Different types of biological adhesion can be categorized according to the
length scales, structures, and materials involved. The setal adhesion system
of the gekkonid lizards occupies a hierarchy of scales from the toes (~ 1
cm) to the terminal spatular pads on the setal branches (~ 100 nm). This
unique combination of scale and foot-hair morphology allow the animal
robust, controllable, and near-universal adhesion via van der Waals
attraction, but it is also apparent that the mechanical behavior of the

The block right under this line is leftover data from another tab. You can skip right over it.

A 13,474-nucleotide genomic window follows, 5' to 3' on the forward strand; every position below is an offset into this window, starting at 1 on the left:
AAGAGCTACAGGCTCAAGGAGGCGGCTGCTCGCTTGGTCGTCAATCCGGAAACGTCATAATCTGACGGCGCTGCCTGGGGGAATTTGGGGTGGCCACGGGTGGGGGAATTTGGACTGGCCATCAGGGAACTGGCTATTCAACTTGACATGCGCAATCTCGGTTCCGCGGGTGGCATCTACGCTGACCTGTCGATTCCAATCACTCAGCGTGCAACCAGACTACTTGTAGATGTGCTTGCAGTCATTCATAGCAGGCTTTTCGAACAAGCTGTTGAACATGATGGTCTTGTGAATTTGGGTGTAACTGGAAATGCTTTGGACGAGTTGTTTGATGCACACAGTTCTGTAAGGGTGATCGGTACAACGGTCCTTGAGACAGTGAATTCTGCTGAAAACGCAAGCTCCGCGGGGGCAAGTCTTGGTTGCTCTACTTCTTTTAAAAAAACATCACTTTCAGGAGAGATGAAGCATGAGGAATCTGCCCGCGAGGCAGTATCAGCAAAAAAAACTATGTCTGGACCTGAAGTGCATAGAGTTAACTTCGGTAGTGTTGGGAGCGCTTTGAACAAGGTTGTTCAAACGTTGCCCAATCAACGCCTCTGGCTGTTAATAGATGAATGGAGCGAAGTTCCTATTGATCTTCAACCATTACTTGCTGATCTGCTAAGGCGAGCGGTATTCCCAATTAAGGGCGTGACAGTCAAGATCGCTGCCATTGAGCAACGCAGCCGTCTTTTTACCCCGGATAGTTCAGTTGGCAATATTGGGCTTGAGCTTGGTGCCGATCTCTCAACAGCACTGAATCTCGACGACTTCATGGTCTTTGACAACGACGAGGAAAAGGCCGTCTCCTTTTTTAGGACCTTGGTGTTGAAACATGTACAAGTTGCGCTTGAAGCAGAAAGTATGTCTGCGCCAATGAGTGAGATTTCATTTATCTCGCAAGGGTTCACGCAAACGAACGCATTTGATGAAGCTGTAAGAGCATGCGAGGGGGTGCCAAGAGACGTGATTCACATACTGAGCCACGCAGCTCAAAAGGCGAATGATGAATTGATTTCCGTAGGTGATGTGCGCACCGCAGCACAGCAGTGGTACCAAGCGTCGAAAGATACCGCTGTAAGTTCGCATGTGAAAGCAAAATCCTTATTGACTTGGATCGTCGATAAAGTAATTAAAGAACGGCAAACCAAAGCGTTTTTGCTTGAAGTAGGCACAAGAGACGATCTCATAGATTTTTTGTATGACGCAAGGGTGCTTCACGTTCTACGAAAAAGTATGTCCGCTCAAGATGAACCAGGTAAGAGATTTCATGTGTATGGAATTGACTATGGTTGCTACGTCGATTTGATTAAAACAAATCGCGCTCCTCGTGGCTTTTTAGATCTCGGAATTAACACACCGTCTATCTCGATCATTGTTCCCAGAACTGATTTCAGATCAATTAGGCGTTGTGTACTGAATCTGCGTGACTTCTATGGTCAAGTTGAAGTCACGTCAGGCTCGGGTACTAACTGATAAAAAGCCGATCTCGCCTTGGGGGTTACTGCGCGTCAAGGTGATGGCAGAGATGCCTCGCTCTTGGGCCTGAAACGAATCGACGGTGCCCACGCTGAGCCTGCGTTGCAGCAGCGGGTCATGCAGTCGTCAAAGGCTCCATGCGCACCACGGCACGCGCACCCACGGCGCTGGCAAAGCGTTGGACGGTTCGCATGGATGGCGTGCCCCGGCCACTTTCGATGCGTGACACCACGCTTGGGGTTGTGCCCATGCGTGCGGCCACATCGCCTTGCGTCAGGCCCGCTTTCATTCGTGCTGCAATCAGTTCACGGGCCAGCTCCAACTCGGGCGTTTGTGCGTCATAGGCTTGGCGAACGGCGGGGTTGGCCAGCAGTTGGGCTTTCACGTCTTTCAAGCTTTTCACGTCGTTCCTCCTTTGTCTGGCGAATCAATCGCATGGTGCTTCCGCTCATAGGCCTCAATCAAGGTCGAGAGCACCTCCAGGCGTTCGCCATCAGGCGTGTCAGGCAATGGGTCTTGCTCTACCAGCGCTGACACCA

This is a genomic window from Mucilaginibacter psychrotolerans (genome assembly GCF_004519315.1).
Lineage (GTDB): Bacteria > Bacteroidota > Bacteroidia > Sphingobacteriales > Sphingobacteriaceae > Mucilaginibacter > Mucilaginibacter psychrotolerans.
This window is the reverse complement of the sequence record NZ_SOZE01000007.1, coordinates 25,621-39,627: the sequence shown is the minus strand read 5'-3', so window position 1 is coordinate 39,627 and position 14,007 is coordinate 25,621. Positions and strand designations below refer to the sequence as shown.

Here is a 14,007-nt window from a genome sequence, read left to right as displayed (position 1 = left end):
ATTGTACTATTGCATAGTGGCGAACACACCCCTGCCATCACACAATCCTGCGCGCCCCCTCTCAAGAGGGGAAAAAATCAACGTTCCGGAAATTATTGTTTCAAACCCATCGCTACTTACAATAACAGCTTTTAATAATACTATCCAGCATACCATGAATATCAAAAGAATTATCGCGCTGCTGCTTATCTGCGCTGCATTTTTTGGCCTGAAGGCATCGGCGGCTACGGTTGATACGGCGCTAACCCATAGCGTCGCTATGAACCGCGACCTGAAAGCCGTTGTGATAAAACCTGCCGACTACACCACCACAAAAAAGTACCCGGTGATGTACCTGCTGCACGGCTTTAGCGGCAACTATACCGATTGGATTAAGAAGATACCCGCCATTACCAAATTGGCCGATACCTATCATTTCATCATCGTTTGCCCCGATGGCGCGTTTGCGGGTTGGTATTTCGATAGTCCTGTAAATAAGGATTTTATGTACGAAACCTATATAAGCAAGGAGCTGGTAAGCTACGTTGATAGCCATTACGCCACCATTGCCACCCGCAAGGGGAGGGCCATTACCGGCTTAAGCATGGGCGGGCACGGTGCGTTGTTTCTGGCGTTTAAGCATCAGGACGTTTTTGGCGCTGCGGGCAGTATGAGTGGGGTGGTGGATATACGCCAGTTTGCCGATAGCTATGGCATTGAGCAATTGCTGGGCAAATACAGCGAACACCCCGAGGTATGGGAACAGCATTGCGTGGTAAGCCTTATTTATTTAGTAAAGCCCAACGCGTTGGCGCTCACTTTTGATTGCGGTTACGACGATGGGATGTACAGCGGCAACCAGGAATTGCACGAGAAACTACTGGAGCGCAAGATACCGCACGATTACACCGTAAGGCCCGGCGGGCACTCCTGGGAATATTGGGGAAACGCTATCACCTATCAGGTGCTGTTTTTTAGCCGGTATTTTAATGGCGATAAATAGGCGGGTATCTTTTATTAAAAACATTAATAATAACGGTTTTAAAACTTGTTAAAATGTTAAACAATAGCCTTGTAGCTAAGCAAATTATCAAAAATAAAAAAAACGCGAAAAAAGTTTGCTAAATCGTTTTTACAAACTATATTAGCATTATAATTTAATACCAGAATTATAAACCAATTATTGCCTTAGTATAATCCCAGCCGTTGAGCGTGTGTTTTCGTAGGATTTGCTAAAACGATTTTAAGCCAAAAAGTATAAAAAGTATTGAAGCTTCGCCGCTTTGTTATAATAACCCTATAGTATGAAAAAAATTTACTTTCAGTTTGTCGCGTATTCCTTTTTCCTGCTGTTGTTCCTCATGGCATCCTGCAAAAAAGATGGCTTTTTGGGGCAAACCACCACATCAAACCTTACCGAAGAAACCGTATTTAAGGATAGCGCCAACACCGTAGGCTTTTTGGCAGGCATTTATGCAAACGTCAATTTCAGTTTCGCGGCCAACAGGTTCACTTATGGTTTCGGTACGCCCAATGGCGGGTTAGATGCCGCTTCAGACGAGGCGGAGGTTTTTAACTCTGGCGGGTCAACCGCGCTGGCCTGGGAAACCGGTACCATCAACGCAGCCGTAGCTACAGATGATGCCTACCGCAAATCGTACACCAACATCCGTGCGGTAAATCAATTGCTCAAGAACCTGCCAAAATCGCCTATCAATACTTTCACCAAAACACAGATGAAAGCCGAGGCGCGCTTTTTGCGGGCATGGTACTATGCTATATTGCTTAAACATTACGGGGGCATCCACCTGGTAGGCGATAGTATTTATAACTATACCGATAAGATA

β-keratin plays an important role in an animal’s climbing ability.
Experimental results show a four-fold increase in the viscoelastic loss
tangent of β-keratin, alongside a substantial increase in adhesion of setal
arrays, over a range of relative humidity from 10 to 80%. A model of
single-spatular deformation predicts that the elastic energy stored in the
setal branches, energy which is not completely recovered on detachment, is
strongly influenced by these properties changes. The enhanced dissipation
characteristics of the system explain the effects of environmental humidity
on the clinging ability of geckos.